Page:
“This is a Teen-lead experiential program designed to improve trust building, listening skills, and better communication,” according to a PowerPoint presentation developed by the teens.
During a regular teacher workshop at Taos Municipal Schools, area teens brought the topic of communication and mental health to the table for a new type of discussion.
A group of six teens worked for a month on a presentation and workshop for teachers on the importance of communication and mental health awareness in schools.
“Our young people have such creative minds,” said St. James Episcopal Church youth minister Jill Cline. “I think it very important to strengthen their spirit and feed their souls by helping them to find their voices on all topics and be heard.”
Cline has been working with students from Common Grounds, a teen advocacy and support group in Taos, as well as others to complete the workshop. Taos Area Teens, as the group is known, is made up of Taos HOPE, Common Grounds, Teens Take the Lead and the Taos Youth Homeless Advisory Board.
During the workshop, teens met with counselors from Taos schools to discuss the importance of improving conversations in schools in talking about bullying, depression and school safety. “This is a Teen-lead experiential program designed to improve trust building, listening skills, and better communication,” according to a PowerPoint presentation developed by the teens.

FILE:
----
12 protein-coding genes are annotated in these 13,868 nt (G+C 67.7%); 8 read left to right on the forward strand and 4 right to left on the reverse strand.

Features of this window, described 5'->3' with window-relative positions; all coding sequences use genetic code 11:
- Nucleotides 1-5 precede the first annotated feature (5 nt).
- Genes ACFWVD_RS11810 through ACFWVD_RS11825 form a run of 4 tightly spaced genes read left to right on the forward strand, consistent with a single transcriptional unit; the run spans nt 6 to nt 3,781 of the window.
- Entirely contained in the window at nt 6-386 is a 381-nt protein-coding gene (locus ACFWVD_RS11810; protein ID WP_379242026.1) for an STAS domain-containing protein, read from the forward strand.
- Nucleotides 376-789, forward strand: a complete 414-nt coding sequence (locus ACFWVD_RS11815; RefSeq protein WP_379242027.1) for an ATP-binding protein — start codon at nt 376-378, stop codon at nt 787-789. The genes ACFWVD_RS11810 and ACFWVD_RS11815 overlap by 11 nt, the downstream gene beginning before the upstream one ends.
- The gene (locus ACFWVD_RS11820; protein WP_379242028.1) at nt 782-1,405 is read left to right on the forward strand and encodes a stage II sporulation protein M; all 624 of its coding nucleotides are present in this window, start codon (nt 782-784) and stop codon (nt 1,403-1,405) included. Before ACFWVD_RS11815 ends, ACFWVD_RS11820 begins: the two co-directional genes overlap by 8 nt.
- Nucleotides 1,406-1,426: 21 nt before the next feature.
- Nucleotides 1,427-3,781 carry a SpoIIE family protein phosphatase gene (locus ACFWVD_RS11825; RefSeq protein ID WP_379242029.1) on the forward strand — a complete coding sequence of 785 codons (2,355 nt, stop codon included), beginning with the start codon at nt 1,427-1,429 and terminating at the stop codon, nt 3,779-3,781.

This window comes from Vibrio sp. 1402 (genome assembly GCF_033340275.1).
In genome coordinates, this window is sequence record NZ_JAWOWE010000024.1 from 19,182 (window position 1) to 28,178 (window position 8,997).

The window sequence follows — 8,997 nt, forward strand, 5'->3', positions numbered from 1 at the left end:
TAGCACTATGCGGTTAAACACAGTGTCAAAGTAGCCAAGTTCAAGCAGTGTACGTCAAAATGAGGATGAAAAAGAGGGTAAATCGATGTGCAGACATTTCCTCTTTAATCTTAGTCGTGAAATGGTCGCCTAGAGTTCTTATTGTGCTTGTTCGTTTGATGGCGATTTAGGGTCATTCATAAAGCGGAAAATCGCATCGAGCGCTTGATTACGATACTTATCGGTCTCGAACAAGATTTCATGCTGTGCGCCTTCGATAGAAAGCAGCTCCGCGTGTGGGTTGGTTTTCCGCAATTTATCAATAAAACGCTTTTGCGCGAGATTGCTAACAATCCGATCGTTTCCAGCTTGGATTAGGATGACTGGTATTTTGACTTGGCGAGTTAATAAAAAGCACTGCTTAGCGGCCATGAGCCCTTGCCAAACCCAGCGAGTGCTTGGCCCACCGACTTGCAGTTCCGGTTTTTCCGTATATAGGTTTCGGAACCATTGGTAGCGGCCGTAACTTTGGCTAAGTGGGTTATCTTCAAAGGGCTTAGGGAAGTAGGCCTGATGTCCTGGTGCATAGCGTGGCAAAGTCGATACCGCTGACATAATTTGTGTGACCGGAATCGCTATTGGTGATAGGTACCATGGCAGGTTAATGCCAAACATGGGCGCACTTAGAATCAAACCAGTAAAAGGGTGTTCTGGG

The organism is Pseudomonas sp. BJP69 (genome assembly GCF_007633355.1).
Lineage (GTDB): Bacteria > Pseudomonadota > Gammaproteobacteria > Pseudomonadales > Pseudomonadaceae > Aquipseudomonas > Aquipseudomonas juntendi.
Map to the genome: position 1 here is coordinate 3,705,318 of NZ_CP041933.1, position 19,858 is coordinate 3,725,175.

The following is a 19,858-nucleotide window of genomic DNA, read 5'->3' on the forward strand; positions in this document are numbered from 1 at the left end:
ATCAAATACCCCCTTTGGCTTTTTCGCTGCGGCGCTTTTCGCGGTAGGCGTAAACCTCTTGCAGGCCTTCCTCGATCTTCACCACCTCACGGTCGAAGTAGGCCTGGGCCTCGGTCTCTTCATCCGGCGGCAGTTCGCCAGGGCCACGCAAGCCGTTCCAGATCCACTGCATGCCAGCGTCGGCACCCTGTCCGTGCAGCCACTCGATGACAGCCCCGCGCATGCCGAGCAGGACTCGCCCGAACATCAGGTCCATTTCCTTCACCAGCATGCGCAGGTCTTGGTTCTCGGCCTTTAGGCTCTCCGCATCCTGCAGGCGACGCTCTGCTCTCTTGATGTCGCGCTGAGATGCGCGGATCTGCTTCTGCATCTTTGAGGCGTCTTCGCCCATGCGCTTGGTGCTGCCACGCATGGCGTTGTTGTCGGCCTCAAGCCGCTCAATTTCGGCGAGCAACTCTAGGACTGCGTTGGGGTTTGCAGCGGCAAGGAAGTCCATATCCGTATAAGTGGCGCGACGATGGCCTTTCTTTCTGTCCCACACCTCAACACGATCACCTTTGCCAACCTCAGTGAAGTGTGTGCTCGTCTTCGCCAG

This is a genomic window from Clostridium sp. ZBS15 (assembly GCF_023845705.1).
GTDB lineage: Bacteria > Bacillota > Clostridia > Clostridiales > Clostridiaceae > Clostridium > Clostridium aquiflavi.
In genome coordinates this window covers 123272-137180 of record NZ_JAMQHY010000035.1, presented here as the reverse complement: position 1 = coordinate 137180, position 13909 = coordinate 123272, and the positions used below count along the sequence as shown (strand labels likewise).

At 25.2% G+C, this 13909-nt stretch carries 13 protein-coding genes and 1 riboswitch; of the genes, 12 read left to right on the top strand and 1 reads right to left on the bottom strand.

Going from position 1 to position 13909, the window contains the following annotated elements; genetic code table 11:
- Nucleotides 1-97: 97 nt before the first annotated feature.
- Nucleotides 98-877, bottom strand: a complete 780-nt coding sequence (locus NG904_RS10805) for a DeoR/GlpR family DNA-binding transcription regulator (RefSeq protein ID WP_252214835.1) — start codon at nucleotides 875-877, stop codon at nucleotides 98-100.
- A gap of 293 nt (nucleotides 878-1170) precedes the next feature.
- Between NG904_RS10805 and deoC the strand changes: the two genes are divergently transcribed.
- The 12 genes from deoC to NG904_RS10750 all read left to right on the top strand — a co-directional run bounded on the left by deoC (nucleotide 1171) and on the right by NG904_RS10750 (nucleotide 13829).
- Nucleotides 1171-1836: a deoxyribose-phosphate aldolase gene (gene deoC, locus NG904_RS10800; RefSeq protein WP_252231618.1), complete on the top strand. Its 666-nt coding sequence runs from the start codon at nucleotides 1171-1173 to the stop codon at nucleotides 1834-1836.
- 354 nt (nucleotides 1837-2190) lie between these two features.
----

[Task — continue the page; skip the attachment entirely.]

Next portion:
“I hope that we can talk to the new governor about changing things a little bit,” said facilitator River Joy Johnson. “I want there to be less bullying and hopefully there will be adults who teens can talk to without that fear of them going to hospital or psychiatric ward.”
Johnson, a founder of the group, said her ultimate goal with the workshop is to create a safe culture in schools where teens can feel comfortable discussing their feelings and fears. While there are plans to expand the workshop into other classrooms and schools, Johnson said nothing has been finalized just yet.
The teens supplemented the discussion with storytelling activities as well as videos and poems. Though the majority of employees had taken part in other professional development that day, the group plans to bring their efforts into the schools to spread the discussion of good communication.
“The kids have already been invited into a classroom to host this workshop by students for students,” Cline said. “We hope to be invited again to TMS for further and more expansive workshops with more staff.”
The students in the group will continue their efforts and have hopes to take their discussion to students younger than high school age.
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